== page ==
However, Mr. Orestis warned that once a person is in the Medicaid system, patients and their families have little control over their care. To learn more about lesser-known insurance options offered by Mr. Orestis, visit www.lifecarefunding.com. No endorsement by this writer or FMC is implied.
When you share caregiving responsibilities with other family members, things can get complicated. You’re on the go, free as the wind, while one or more siblings toil in the trenches day in and day out. According to AARP, caregivers spend 30 or more hours per week looking after the family member and pay out more than $8,000 a year of their own money in expenses such as mileage, food, and supplies. It isn’t unusual for everyone back home, caregivers and cared-for alike, to resent you for not being there for them.
Find articles at www.agingcare.com about how you can share the care in a different way. You might agree, for example, to pay a higher share of the bills in exchange for being there less, or agree to spend a certain number of weeks a year with your parents while your siblings get a break. For help finding a relief caregiver, try www.caremanager.org.
Some nursing homes allow short-time admission for respite care, which you could pay for while your siblings take a break. Home help for some veterans is available from the Veterans Administration. If you’re currently employed, your human resources office may offer information. Even from a distance, you can show you’re part of the caregiving team.
The same negotiating skills come into play if you are expected to help care for any other family members, such as a disabled brother or a maiden aunt. If you are taking heat about your plans to become a full-time motorhomer, now is the time to come to an understanding with your travel partner(s) and with family that will be left behind. Get a handle on what you must do and what it will cost in time, travel, and money.
“You’re Throwing Away Your Career”
The usual argument goes like this: “We put you through 4/6/8 years of college to become a doctor/lawyer/engineer and now you’re throwing it all away.” Sound familiar?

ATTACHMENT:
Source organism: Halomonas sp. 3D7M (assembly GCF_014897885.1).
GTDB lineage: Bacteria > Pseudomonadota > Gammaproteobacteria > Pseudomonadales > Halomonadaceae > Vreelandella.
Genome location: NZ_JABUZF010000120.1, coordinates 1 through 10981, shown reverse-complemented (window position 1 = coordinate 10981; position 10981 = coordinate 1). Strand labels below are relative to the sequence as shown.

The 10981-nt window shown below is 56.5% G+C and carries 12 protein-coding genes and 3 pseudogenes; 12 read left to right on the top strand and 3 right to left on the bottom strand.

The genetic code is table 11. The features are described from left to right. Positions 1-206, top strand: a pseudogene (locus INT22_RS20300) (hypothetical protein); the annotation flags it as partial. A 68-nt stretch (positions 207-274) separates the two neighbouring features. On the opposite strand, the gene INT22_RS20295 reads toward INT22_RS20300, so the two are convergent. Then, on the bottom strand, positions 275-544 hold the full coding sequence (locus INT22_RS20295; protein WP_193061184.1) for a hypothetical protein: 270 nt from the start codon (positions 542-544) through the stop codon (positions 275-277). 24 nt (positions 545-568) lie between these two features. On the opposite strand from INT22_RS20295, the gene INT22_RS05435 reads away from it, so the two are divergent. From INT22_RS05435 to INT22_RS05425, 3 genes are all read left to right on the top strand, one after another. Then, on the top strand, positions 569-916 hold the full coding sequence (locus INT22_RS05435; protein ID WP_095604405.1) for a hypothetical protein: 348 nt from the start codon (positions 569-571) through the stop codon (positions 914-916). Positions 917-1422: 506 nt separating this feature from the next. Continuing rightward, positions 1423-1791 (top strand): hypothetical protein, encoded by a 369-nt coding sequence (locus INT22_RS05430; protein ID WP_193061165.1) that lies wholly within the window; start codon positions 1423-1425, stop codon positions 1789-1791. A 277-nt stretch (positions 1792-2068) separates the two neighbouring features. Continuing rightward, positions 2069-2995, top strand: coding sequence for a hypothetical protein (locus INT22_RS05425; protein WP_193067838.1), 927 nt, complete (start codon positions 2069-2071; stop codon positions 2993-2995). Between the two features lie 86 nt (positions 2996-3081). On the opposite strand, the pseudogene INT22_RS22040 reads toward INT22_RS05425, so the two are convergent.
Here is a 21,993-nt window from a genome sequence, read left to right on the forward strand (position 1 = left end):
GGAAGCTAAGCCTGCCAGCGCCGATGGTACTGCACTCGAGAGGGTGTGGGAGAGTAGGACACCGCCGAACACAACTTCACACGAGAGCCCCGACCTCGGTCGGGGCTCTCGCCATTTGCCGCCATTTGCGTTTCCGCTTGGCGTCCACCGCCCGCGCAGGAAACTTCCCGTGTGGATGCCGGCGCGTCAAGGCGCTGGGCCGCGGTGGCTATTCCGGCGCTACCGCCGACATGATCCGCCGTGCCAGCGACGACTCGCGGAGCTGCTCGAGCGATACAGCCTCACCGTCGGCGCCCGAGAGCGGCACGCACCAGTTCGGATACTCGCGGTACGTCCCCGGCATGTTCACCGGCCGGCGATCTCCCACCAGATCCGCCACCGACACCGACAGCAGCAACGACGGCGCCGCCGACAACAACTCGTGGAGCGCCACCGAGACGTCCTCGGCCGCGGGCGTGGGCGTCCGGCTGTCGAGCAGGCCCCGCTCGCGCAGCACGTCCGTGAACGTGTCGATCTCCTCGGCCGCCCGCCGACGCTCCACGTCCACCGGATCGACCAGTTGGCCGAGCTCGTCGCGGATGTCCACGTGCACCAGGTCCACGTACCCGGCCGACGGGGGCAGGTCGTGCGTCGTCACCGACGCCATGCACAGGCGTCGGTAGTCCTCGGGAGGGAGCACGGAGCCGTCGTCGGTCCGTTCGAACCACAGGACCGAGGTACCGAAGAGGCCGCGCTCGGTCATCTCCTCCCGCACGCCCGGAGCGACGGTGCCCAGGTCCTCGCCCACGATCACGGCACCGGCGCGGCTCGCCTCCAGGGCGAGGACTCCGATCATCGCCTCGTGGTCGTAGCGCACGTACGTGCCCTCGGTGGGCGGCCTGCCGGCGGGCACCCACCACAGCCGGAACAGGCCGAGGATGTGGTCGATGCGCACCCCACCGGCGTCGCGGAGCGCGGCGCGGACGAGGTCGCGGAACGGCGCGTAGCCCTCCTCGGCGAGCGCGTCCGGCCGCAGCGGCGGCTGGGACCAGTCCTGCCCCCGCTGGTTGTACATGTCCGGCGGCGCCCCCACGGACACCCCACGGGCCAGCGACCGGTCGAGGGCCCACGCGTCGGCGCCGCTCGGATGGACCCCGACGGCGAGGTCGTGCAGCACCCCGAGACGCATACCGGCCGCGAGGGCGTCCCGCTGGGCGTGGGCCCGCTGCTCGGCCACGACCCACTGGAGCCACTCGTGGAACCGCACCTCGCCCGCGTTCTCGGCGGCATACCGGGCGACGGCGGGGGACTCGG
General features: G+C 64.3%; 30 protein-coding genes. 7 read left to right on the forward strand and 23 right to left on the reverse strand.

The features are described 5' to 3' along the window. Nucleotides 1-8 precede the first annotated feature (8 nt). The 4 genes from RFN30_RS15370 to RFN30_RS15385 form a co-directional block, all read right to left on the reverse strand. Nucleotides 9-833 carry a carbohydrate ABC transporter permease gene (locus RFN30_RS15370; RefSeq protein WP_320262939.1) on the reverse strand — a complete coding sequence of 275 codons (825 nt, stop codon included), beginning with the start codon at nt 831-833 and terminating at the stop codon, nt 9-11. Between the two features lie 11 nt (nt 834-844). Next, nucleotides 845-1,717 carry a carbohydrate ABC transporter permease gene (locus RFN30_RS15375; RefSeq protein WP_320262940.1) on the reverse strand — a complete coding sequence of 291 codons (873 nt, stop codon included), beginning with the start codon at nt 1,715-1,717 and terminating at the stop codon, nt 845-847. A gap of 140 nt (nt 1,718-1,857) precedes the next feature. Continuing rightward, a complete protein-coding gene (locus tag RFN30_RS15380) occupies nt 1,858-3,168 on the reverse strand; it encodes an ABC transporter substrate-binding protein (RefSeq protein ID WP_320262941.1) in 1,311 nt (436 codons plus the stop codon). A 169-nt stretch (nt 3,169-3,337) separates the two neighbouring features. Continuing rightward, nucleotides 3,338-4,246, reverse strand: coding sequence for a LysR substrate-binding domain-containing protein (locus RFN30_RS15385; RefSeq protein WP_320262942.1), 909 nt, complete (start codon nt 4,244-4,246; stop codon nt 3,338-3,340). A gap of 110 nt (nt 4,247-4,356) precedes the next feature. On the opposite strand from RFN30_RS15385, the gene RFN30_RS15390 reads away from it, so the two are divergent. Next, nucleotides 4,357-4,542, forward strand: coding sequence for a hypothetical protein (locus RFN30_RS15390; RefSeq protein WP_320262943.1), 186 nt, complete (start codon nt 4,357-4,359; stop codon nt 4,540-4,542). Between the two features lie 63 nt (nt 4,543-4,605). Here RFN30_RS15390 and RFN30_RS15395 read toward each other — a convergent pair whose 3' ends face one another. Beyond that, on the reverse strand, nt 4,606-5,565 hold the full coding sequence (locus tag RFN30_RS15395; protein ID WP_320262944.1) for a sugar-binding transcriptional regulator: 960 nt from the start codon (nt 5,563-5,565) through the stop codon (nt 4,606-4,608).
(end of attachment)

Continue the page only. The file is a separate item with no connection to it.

Consult with someone in your company’s human resources department or use an Internet search engine to find information about sabbaticals. Sabbatical opportunities are offered by many companies and may be paid, partially paid, or unpaid, but benefits and seniority are preserved.
Available from www.amazon.com are books including Six Months Off ($14, Henry Holt & Co.) by Hope Dlugozima, James Scott, and David Sharp, which is billed as “a complete guide to planning and taking the break you’ve been dreaming of, without losing your job or your nest egg, or alienating your family and friends.” Another book along the same line is Time Off from Work: Using Sabbaticals To Enhance Your Life While Keeping Your Career On Track ($17.95, John Wiley & Sons Inc.) by Lisa Rogak.
Unlike a complete break, a sabbatical allows you time to determine whether full-timing will work for you. If your family and friends are correct and you’ve had enough after six months, your job will be waiting for you.
There are also ways to use your training and experience to create a new career while full-timing. I was a journalist, so freelance writing fit perfectly into our full-timing life. Thanks to the Internet, full-timers with credentials in almost any field can make a living in countless specialties, including tutoring, consulting, sales, crafts, and the arts. Doctors can travel while filling temporary positions known as locum tenens (go to www.gmedical.com). Web sites such as www.travelnursesource.com can help nurses find jobs.
Earnings opportunities for travelers also include temporary help agencies, starting your own business, or telecommuting. By staying in the workforce, you keep your skills and resume current in case you want to — or have to — go back to the old life.
People who live full-time in motorhomes have an extended family created by membership in FMCA and all the wonderful people we meet while traveling. All this can be yours without losing your “original” family.